PG&E shares plunged $4.03 on Friday, falling from $48.24 to $44.21 one day after the blast. Investors continued taking profits on Monday, sending shares down another 2% from $44.21 to $43.17 in afternoon trading. Some investors headed for the exits over fears that legal and operating costs PG&E may have to pay because of the disaster could hurt the stock long term. Credit Suisse downgraded the stock on Monday from outperform to neutral on that possibility.
However, PG&E shares recovered Monday afternoon, finishing the day up 5 cents, to $44.26. Helping the stock was a Moody's report saying the agency's Baa1 senior unsecured debt rating on PG&E would remain unchanged. Still, more investors may bolt, depending on where the formal investigation into the disaster leads.
Customers May Wind Up Paying
A preliminary Morningstar assessment of the affect on shareholders wasn't too dire either. In an analyst note issued Friday, Morningstar said: "The company's $992 million fire insurance policy could cover the bulk of its liabilities after the $10 million deductible if the policy is honored and valid. The deductible, if expensed, would have a $0.03 per share impact on pretax earnings."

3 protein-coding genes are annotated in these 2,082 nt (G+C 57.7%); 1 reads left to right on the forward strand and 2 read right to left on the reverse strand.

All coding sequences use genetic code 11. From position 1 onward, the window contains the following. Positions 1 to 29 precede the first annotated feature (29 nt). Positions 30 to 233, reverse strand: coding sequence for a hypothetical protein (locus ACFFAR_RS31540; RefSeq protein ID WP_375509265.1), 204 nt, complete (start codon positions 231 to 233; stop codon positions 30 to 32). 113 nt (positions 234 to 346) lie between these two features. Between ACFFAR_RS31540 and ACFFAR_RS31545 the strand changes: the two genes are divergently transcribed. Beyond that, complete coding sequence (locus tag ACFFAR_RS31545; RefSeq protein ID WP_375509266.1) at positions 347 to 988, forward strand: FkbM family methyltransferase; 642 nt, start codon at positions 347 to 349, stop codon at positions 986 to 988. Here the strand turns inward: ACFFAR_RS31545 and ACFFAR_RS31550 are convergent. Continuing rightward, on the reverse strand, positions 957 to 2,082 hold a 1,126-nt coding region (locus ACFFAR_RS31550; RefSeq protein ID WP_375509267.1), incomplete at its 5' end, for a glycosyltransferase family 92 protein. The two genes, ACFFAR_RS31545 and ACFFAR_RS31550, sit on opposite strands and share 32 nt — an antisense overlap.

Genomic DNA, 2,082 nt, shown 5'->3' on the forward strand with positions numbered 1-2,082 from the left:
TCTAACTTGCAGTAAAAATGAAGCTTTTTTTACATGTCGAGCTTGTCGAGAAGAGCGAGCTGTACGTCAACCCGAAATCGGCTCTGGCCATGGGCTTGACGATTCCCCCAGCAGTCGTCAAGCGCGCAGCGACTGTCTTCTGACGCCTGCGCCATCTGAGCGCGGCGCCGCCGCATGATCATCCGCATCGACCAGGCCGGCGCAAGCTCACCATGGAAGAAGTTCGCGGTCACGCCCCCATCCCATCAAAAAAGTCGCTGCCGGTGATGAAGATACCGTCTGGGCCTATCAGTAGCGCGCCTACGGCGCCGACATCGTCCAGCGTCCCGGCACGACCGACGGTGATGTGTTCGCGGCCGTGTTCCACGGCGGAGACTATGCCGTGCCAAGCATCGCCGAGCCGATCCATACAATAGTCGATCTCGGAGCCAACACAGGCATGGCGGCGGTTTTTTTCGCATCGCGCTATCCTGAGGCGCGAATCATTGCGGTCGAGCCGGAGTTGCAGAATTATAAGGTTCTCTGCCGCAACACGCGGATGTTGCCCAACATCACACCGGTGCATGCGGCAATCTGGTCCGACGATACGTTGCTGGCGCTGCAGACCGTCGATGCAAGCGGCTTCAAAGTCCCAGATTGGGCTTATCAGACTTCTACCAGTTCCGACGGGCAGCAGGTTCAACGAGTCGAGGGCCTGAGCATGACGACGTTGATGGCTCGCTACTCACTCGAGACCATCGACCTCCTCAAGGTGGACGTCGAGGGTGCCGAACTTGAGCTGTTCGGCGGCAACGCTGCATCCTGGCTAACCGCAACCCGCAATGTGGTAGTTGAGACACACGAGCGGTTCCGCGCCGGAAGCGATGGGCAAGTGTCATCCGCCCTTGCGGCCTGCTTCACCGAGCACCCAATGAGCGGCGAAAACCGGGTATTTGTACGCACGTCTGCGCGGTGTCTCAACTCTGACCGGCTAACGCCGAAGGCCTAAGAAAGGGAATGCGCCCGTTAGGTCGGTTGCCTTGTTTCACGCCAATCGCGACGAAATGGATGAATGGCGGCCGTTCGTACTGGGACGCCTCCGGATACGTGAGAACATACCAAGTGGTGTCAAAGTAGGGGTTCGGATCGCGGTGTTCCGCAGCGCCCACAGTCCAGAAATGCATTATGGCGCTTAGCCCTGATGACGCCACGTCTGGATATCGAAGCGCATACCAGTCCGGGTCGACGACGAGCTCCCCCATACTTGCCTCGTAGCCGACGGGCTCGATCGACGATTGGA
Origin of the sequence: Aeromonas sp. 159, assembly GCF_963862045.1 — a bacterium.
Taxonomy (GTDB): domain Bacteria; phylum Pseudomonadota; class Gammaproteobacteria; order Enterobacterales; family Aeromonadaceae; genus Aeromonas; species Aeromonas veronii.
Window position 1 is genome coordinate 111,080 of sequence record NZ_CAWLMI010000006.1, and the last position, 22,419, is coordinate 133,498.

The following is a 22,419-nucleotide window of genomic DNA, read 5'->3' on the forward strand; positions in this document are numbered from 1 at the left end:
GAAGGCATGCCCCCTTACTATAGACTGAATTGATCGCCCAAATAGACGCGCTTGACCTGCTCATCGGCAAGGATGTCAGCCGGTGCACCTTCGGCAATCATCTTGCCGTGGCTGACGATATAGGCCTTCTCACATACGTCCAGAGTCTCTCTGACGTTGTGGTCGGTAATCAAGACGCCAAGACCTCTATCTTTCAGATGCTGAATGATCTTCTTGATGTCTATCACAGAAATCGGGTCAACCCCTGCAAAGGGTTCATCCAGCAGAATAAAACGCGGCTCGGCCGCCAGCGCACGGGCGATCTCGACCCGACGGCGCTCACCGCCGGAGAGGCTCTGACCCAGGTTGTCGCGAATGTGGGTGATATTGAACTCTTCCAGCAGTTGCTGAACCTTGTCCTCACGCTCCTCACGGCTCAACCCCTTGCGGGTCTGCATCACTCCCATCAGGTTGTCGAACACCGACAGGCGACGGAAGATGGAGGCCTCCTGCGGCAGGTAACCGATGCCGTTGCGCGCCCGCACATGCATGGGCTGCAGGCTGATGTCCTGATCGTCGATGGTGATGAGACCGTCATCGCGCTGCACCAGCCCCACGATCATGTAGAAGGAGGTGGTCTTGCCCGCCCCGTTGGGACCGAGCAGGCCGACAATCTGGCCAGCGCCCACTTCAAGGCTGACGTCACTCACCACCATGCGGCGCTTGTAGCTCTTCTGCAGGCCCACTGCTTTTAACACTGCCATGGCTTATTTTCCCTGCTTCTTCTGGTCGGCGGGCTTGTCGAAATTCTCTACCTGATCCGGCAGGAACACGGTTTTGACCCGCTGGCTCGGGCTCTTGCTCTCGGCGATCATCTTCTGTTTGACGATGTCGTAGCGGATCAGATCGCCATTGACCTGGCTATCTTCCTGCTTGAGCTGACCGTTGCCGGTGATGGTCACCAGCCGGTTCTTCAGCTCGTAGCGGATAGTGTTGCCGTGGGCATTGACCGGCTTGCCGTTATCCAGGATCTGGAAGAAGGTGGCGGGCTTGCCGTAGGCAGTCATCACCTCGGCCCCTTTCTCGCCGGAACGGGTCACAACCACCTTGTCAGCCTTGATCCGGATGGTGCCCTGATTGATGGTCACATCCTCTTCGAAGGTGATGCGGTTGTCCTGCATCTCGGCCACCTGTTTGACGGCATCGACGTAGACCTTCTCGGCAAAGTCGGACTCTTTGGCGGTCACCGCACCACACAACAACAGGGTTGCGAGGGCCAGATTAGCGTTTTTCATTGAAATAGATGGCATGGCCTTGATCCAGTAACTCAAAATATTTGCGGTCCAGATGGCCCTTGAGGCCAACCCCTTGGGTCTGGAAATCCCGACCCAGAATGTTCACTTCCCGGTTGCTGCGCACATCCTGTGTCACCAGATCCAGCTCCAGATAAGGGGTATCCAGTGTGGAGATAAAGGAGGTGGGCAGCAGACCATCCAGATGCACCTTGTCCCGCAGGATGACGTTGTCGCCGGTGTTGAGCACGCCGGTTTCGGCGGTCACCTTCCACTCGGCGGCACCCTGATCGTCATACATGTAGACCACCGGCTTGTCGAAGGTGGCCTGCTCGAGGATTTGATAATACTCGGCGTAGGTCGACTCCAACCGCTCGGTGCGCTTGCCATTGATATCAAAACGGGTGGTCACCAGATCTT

Morningstar analysts also figure the public will get stuck footing most of the bill to rebuild the gas pipeline destroyed in the blast. The California Public Utilities Commission "historically has allowed utilities to book costs from natural disasters in a holding account to recover later through customer rates," the analysts wrote -- which means customer rate hikes, not shareholder equity, could wind up paying for the damage. The utility is currently negotiating for a $1.67 billion rate increase over three years, and Morningstar projects PG&E will receive at least 80% of that request.
A BP-Like Affect?
Because it could take a year before the U.S. National Transportation Safety Board issues its findings on the explosion's causes, no legal losses will likely be incurred before then, so short-term, the PG&E's prospects should be fine. The utility will have plenty of time to collect revenues from its rate increase and prepare itself for any damage settlement.
However, some pessimistic shareholders may have jumped ship now because they fear negative public relations will have a BP-like affect on the stock. Reports that residents had reported smelling gas prior to the explosion and that a section of the gas line had been flagged as "high risk" could foster negative public sentiment that could yet cause the stock to tumble in the future.